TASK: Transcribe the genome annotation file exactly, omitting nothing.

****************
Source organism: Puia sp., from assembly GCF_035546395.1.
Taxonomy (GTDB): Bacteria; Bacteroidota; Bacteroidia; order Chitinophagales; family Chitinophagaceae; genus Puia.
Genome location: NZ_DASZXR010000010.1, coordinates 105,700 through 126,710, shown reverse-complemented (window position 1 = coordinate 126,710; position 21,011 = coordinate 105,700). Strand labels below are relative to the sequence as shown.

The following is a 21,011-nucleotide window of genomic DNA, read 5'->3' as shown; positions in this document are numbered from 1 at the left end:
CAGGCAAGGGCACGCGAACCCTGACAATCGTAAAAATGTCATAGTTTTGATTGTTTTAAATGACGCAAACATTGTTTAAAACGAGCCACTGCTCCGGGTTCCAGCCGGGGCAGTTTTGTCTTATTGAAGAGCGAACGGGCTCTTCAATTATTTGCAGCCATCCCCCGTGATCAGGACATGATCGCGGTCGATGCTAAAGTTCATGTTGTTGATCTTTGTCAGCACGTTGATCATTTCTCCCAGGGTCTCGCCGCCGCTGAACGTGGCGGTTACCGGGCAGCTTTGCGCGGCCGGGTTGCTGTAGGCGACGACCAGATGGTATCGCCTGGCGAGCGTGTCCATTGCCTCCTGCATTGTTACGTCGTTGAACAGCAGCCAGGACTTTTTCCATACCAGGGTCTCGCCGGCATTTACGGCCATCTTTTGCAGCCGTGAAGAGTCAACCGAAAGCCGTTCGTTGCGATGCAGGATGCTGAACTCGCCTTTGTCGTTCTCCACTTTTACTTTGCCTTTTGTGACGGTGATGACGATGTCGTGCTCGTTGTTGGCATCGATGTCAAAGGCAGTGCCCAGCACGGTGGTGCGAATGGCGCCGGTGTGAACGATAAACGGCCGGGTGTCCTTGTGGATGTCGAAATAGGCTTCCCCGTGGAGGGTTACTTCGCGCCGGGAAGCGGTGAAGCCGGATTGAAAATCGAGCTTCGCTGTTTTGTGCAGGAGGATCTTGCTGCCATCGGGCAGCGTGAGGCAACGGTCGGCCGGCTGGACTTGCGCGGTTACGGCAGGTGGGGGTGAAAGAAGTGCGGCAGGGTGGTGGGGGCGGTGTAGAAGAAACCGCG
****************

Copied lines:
Source organism: Puia sp., from assembly GCF_035546395.1.
Taxonomy (GTDB): Bacteria; Bacteroidota; Bacteroidia; order Chitinophagales; family Chitinophagaceae; genus Puia.
Genome location: NZ_DASZXR010000010.1, coordinates 105,700 through 126,710, shown reverse-complemented (window position 1 = coordinate 126,710; position 21,011 = coordinate 105,700). Strand labels below are relative to the sequence as shown.

The following is a 21,011-nucleotide window of genomic DNA, read 5'->3' as shown; positions in this document are numbered from 1 at the left end:
CAGGCAAGGGCACGCGAACCCTGACAATCGTAAAAATGTCATAGTTTTGATTGTTTTAAATGACGCAAACATTGTTTAAAACGAGCCACTGCTCCGGGTTCCAGCCGGGGCAGTTTTGTCTTATTGAAGAGCGAACGGGCTCTTCAATTATTTGCAGCCATCCCCCGTGATCAGGACATGATCGCGGTCGATGCTAAAGTTCATGTTGTTGATCTTTGTCAGCACGTTGATCATTTCTCCCAGGGTCTCGCCGCCGCTGAACGTGGCGGTTACCGGGCAGCTTTGCGCGGCCGGGTTGCTGTAGGCGACGACCAGATGGTATCGCCTGGCGAGCGTGTCCATTGCCTCCTGCATTGTTACGTCGTTGAACAGCAGCCAGGACTTTTTCCATACCAGGGTCTCGCCGGCATTTACGGCCATCTTTTGCAGCCGTGAAGAGTCAACCGAAAGCCGTTCGTTGCGATGCAGGATGCTGAACTCGCCTTTGTCGTTCTCCACTTTTACTTTGCCTTTTGTGACGGTGATGACGATGTCGTGCTCGTTGTTGGCATCGATGTCAAAGGCAGTGCCCAGCACGGTGGTGCGAATGGCGCCGGTGTGAACGATAAACGGCCGGGTGTCCTTGTGGATGTCGAAATAGGCTTCCCCGTGGAGGGTTACTTCGCGCCGGGAAGCGGTGAAGCCGGATTGAAAATCGAGCTTCGCTGTTTTGTGCAGGAGGATCTTGCTGCCATCGGGCAGCGTGAGGCAACGGTCGGCCGGCTGGACTTGCGCGGTTACGGCAGGTGGGGGTGAAAGAAGTGCGGCAGGGTGGTGGGGGCGGTGTAGAAGAAACCGCG